Toys have been around since prehistoric times. Archaeological sites have produced findings of dolls representing infants, animals or soldiers. Toys and games have been discovered at the sites of ancient civilizations and have been written about in some of our oldest literature. The earliest toys in known existence were made from natural materials like rocks, sticks and clay. Egyptian children, thousands of years ago, played with dolls that had wigs and moveable limbs made from stone, pottery and wood. In ancient Greece and ancient Rome, children played with dolls made of wax or terra cotta, sticks, and bows and arrows.
While ancient toys were made from natural materials like stone, wood or grass modern toys are made from plastic, cloth, and synthetic materials. While Ancient toys were made by the parents and family of the children, or by the children themselves, modern toys are often mass-produced and sold in stores. New toys and games hit the store shelves every year so it may be surprising that some of the most popular playthings today are actually quite old. In 4000 B.C., Babylonians played a board game not unlike chess or checkers. Children in ancient Greece played with stone yo-yos and kites first appeared in China around that same time. A more modern toy whose popularity has never wavered is the Barbie doll of which Mattel sells a remarkable 1.5 million each week - that's two dolls per second.
The following are some of the best-selling and most-loved toys from the past century, broken down by decade. (Info gathered from Forbes.com Most Popular Toys of the Last 100 Years)
1900-1909: Crayola Crayons Introduced in 1903 and still going strong. The average American child spends 28 minutes a day coloring and wears down about 730 crayons by the age of 10. Parents and schools purchase 2.5 billion crayons each year.
1910-1919: Raggedy Ann Dolls Introduced in 1915. With a hand-crafted look, the Raggedy Ann Doll emerged at approximately the same time as Lincoln Logs and Tinker Toys.
1920-1929: Madame Alexander Collectible Dolls Introduced in 1929. Madame Alexander was the first to create a doll based on a licensed character (in this case, Scarlett O'Hara from Gone With the Wind), thus paving the way for the glut of movie dolls, figurines and action figures that accompanies contemporary Hollywood releases.
1930-1939: View-Master 3-D Viewer Introduced in 1938. Created by a piano tuner by the name of William Gruber, the View-Master 3-D Viewer was used during World War II in training for the U.S. military and more than 1 billion have been sold since then. The most popular View-Master reel is the scenic reel of Mecca.
1940-1949: Scrabble Introduced in 1948. One out of every three American homes owns a Scrabble board. More than 100 million sets have been sold worldwide, and 1 to 2 million sets are sold each year in North America alone.
1950-1959: Mr. Potato Head Introduced in 1952. The original Mr. Potato Head contained only parts (eyes, ears, noses and mouths) and parents had to supply children with real potatoes to play with. Eight years later, manufacturer Hasbro decided to include the hard plastic potato "body" with the body parts.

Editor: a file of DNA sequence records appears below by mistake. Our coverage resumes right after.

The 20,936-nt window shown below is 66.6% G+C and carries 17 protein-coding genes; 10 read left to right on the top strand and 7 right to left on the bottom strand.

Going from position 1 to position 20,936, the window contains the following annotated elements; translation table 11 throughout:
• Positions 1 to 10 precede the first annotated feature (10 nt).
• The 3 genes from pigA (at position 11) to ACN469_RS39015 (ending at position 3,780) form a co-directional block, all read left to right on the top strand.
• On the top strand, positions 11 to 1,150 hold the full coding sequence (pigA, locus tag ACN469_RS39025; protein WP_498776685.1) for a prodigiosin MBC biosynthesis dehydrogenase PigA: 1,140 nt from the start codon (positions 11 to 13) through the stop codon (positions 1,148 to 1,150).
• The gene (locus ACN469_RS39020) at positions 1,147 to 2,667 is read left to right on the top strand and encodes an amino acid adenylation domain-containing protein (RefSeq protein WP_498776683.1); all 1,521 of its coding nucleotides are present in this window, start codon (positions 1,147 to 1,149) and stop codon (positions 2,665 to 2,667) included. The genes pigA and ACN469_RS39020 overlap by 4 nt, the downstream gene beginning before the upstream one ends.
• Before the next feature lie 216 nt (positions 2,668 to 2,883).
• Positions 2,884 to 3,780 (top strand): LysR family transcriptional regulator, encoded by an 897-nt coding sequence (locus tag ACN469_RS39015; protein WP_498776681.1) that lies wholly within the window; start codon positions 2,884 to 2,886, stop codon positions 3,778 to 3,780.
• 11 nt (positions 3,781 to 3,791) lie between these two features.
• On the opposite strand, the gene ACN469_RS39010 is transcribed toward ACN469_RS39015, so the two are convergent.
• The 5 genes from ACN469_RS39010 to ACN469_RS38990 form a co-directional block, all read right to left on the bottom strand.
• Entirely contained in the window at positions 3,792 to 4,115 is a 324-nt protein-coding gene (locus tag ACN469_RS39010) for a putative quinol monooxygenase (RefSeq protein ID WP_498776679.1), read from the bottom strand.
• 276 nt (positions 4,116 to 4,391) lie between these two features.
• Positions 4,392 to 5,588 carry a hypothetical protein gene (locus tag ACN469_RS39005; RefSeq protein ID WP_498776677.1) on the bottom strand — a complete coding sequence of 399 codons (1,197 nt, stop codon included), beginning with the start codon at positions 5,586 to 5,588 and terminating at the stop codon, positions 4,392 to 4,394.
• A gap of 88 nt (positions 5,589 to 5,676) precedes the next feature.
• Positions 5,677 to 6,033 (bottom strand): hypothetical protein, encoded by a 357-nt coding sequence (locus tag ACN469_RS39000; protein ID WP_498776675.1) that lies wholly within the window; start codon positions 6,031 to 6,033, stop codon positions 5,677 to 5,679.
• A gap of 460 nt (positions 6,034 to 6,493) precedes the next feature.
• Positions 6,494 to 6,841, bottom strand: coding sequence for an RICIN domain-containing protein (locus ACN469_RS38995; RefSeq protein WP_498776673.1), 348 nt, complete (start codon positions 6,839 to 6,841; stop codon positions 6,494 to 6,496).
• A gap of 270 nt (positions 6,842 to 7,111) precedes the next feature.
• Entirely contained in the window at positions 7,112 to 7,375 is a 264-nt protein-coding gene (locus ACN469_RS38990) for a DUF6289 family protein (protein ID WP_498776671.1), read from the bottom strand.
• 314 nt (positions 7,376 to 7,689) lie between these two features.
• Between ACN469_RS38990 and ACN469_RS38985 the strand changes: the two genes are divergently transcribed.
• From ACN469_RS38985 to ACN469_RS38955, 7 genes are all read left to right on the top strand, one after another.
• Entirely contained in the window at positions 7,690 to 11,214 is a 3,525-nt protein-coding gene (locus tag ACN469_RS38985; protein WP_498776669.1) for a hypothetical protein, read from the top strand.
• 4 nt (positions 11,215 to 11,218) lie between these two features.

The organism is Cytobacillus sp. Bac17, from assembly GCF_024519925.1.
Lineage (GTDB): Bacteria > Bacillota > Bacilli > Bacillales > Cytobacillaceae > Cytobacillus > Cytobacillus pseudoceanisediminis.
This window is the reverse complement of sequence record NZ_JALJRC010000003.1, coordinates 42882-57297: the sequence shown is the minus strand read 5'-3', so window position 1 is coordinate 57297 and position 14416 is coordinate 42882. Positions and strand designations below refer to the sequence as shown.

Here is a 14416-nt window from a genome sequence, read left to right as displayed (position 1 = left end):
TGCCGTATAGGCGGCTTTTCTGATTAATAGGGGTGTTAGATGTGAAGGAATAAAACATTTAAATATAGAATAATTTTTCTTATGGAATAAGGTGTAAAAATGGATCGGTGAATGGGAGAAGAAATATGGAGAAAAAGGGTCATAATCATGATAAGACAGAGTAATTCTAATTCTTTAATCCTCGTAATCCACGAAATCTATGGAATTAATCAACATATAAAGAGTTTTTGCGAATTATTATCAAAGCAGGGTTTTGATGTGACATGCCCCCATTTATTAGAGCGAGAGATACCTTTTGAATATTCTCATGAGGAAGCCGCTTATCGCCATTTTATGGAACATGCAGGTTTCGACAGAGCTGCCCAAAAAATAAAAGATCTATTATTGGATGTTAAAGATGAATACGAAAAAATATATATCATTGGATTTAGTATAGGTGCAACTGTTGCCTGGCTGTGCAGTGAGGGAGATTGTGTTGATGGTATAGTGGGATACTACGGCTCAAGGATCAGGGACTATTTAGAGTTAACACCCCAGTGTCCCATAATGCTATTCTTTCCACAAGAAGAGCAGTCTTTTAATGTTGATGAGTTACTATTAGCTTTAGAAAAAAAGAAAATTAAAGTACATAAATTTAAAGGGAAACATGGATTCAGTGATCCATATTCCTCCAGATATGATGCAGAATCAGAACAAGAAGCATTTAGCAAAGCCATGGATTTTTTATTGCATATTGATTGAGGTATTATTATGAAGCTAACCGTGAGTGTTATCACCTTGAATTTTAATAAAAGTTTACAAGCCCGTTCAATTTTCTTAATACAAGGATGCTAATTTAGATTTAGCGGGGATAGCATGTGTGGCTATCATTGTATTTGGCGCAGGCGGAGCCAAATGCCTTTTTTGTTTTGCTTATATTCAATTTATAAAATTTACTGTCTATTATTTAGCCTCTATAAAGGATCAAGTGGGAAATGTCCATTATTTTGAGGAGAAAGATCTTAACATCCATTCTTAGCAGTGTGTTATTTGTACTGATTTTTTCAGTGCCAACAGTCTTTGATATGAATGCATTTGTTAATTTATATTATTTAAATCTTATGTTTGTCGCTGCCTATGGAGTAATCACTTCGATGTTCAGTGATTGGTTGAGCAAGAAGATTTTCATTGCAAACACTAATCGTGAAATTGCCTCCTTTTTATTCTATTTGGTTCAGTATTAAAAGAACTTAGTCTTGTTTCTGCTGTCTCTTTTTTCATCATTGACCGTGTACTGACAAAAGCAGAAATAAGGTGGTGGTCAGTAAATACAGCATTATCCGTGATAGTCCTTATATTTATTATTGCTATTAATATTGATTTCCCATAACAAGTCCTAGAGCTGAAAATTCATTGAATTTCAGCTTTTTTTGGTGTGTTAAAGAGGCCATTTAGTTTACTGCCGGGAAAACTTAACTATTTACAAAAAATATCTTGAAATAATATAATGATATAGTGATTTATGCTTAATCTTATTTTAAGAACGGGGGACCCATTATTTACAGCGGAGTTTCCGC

1960-1969: Etch-A-Sketch Introduced in 1960. A stylus is mounted on a pair of orthogonal rails, which move when you turn the knobs. A mixture of extremely fine aluminum powder and beads lines the Etch-A-Sketch's interior. When you turn the device upside down and shake, this mixture sticks to the inside face of the glass. Then when you turn one of the knobs, the stylus scratches off the aluminum dust to create a line on the screen.
1970-1979: Rubik's Cube Introduced in 1978. Erno Rubik, inventor of the Rubik's Cube, was a lecturer in the Department of Interior Design at the Academy of Applied Arts and Crafts in Budapest when he created his now-famous cube. The cube has 43,252,003,274,489,856,000 different possible configurations and only one solution. It made Rubik the communist bloc's first self-made millionaire and Hungary's richest private citizen.
1980-1989: Cabbage Patch Kids Introduced in 1983. In 1985, the Cabbage Patch Kids craze reached its peak and doll sales totaled $600 million (that's more than $1.1 billion in 2005 dollars).
1990-1999: Tickle-Me-Elmo Introduced in 1996. Sales of the 1996 holiday season's "must-have" toy, Tickle-Me-Elmo, (which turned otherwise sane parents into angry, stampeding hoards as they tried to get their hands on one) didn't take off until talk show host and comedienne Rosie O'Donnell pulled an old Groucho Marx gag on her unsuspecting guests. Every time a guest said the word "wall," Rosie threw one of the 200 Elmo dolls that manufacturer Tyco toys sent to her studio into the audience.
2000 to Present: Razor Scooter Introduced in 2000. More than 5 million Razor Scooters were sold within a year of their debut. The original Razor Scooter was manufactured in the late 1990s by Taiwanese bicycle frame and specialty parts maker J.D. Corporation. President Gino Tsai, a mechanical engineer, claims that his legs were too short to move quickly around his large factory in Chang Hua, Taiwan, so he decided to give the classic scooter a sleeker, modern update.